Lastly, Kaperick discussed two borate amides and a borated dispersant. These compounds are often used to improve high temperature stability of greases, although the borate amides are sometimes used as corrosion inhibitors in water based applications. When blended into a fully formulated grease, all three borates (at 0.67 to 2 wt.-percent) had positive effects on rust inhibition. They also increased the dropping point from 203 C to 299-305 C; reduced fretting wear from 13.1 milligrams to 6.3-8.4 mg; and increased 4-ball weld load from 210 kilograms to 230-260 kg.

Did these borates directly impact grease performance, or did they have an indirect effect, possibly activating other additives or interacting with thickener and allowing other additives to interact with bearing steel surfaces? Further experiments will explore these and other questions, Kaperick said.

Base Greases: All Wet?

From Nol, Sweden, Roland Ardai of Axel Christiernsson presented a paper co-written with his colleague Johanna Larsson that focused on effects of water contamination on environmentally acceptable lubricants. Governments and some international organizations require use of EALs in marine, forestry, earth-moving, agricultural and other equipment operating in environmentally sensitive locations. In these applications, there is significant potential for water contamination of greases.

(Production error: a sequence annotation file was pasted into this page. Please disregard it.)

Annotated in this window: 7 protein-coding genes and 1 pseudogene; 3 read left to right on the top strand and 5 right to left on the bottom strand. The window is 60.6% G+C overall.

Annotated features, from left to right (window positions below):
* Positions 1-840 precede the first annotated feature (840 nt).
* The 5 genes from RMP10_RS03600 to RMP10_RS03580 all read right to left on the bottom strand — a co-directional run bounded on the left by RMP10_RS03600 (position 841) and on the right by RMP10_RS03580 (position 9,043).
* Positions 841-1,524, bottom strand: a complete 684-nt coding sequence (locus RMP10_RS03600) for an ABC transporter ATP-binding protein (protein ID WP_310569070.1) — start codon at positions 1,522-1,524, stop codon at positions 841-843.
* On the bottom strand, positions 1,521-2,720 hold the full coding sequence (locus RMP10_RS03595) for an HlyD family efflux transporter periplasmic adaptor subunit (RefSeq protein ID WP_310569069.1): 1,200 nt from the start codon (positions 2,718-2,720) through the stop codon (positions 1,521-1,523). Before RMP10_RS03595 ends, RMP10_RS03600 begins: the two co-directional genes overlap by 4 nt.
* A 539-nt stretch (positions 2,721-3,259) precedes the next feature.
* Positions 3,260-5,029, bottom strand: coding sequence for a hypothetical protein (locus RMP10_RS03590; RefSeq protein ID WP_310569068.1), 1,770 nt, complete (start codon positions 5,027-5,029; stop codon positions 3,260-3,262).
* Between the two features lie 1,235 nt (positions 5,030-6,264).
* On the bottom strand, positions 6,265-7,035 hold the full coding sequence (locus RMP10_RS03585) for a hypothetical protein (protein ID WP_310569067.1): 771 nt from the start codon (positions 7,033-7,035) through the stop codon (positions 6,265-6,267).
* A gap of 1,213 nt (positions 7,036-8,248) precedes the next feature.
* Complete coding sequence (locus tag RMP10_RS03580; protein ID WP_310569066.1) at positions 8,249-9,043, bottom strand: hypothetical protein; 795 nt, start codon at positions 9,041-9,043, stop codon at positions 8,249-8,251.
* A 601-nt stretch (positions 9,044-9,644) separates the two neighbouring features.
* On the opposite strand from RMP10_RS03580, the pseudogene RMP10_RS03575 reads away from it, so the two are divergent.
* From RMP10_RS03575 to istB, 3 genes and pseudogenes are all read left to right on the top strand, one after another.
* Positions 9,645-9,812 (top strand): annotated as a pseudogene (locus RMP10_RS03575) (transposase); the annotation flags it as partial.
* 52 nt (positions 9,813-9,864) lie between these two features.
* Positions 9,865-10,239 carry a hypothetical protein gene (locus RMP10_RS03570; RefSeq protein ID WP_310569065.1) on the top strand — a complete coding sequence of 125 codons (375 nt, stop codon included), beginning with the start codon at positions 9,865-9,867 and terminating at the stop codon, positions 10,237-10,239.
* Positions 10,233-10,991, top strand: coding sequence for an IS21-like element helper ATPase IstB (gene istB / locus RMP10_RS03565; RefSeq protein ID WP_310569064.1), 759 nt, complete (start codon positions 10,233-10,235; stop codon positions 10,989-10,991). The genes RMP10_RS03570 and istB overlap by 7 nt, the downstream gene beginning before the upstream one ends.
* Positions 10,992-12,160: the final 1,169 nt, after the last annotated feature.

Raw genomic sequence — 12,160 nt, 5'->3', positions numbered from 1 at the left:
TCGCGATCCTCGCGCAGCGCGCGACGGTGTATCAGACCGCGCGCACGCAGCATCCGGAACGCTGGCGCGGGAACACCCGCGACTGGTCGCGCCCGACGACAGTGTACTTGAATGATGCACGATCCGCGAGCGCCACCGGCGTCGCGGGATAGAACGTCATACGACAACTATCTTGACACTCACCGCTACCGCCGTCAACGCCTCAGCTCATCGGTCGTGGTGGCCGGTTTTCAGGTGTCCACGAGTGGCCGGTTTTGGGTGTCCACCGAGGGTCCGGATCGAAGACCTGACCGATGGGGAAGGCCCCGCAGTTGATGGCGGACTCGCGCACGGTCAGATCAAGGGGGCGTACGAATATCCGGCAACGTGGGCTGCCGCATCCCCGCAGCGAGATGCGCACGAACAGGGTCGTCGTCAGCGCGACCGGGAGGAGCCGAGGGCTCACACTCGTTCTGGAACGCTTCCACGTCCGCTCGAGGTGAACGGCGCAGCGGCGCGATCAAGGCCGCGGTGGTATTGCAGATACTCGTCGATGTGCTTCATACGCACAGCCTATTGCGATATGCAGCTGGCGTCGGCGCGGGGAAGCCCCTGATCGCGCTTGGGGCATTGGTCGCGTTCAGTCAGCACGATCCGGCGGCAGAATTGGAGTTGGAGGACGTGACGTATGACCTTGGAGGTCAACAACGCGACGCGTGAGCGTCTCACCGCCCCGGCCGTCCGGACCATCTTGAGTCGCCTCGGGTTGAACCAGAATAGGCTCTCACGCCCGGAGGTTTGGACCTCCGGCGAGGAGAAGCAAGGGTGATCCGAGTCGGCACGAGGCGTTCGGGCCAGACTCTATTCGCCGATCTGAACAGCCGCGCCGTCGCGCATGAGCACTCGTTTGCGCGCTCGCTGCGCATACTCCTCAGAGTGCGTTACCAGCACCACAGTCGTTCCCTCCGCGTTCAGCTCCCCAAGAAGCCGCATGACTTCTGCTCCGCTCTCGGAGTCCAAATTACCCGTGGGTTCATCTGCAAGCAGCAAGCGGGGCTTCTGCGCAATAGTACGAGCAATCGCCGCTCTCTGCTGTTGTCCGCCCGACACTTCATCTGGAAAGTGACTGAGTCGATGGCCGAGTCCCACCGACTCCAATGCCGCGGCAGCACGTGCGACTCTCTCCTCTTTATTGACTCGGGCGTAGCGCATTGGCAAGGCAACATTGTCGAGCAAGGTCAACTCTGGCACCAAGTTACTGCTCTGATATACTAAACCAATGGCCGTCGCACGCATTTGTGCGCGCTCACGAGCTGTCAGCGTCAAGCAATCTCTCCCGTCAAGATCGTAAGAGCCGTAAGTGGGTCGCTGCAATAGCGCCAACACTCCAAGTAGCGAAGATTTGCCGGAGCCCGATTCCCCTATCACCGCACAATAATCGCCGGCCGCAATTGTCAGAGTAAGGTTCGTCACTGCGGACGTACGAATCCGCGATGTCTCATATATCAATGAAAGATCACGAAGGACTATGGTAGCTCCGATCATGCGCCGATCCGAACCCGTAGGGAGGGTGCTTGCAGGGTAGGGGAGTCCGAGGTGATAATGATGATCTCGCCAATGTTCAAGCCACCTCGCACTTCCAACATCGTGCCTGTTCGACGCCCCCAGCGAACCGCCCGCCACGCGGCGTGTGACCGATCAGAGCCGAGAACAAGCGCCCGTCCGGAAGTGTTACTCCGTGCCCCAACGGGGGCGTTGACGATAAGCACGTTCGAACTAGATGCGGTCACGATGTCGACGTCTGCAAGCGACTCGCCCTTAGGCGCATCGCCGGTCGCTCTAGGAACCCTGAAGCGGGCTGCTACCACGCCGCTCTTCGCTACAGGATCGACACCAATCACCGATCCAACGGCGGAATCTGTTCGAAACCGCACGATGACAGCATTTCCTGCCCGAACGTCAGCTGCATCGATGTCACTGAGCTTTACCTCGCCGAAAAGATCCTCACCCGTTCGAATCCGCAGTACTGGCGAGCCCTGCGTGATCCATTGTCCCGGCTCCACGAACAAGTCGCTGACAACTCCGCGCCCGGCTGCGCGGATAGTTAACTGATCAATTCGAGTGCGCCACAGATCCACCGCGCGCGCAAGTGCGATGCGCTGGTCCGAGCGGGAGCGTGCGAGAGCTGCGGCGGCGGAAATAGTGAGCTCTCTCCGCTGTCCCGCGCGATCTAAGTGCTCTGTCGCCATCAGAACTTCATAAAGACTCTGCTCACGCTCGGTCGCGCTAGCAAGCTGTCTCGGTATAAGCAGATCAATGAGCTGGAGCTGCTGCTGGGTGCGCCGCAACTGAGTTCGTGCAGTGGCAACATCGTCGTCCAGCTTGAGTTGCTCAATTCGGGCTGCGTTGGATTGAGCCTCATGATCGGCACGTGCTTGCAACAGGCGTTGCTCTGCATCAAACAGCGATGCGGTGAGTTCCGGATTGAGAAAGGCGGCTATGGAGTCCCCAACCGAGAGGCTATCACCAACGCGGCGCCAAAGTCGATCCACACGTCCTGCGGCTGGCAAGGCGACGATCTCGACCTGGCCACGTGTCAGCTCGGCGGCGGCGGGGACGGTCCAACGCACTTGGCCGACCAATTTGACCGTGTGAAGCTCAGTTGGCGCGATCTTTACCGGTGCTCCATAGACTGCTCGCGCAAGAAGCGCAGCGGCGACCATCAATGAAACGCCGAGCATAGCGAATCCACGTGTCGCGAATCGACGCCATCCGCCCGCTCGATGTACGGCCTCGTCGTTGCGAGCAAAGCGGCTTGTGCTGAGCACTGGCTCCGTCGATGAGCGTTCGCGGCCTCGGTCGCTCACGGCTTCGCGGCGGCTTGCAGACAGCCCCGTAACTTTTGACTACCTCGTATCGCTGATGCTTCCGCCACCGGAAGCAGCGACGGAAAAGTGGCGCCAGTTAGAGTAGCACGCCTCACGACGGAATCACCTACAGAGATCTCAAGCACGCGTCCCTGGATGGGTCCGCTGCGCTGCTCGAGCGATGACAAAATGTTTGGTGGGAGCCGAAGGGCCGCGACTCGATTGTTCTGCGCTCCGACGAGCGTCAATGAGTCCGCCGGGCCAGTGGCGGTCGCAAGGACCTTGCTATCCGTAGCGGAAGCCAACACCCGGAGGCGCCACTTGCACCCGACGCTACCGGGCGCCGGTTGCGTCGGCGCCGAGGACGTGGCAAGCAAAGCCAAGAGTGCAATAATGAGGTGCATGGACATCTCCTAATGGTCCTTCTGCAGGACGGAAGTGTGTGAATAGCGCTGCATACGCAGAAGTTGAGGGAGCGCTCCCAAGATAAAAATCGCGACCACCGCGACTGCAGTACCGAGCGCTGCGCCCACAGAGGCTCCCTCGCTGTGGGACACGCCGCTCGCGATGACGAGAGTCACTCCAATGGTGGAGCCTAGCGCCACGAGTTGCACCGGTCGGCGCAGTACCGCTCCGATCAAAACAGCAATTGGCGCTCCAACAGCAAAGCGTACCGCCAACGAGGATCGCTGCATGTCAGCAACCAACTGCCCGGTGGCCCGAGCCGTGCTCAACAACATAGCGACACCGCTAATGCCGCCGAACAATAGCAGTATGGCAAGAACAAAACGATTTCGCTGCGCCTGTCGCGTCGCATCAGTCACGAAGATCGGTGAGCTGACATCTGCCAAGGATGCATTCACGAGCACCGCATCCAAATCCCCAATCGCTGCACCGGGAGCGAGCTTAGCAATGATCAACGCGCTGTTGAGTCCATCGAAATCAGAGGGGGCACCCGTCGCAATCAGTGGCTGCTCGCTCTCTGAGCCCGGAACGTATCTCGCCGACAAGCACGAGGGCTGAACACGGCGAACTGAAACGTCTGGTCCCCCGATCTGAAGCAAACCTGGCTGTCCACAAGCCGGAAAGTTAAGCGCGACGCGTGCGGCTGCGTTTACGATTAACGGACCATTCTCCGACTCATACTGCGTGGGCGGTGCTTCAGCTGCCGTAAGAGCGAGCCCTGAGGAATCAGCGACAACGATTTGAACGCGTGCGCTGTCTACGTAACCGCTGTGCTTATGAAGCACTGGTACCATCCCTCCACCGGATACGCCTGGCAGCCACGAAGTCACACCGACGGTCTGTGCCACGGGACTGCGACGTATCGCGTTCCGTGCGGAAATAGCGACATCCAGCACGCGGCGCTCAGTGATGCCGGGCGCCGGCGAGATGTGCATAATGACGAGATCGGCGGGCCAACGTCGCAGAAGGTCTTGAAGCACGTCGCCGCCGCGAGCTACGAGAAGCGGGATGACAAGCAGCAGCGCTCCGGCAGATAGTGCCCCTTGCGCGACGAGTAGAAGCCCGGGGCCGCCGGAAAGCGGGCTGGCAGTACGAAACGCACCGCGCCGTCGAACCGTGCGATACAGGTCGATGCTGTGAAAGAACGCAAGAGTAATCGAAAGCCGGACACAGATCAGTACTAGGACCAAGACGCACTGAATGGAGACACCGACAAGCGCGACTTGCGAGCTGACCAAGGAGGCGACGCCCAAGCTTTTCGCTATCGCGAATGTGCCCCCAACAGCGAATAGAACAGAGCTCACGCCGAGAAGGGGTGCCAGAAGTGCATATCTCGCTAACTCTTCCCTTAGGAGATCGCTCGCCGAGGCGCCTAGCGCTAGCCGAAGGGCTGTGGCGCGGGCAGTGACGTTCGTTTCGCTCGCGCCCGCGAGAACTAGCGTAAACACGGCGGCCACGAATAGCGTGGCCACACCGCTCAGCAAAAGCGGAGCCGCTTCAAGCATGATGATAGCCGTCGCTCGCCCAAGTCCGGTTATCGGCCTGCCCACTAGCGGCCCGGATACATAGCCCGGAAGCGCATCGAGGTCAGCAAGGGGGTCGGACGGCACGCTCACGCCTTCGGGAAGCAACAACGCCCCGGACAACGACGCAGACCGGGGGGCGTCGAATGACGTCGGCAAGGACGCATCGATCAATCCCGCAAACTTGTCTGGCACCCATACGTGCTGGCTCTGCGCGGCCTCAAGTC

Ardai reminded listeners that greases must meet biodegradation, bioaccumulation, aquatic toxicity, composition and other specifications in order to be identified with an Ecolabel as environmentally preferable. Ardai tested four NLGI 2 base greases acceptable for use in products compliant with the European Union Ecolabel. Two base stocks, TMP (trimethylolpropane) ester and rapeseed (canola) oil, were formulated with simple lithium thickener and anhydrous calcium thickener. When 50/50 oil/deionized water mixtures were shaken manually to emulsify and then allowed to stand, the vegetable oil and DI separated within five minutes, while the TMP ester/DI emulsion persisted over 24 hours.

Using an 1800 rpm mixer, the DI was blended into grease. Ardai observed that it was easier-took less time-to make homogeneous mixtures of DI in lithium greases than in anhydrous calcium greases. Each sample was deaerated, and free water was decanted prior to testing.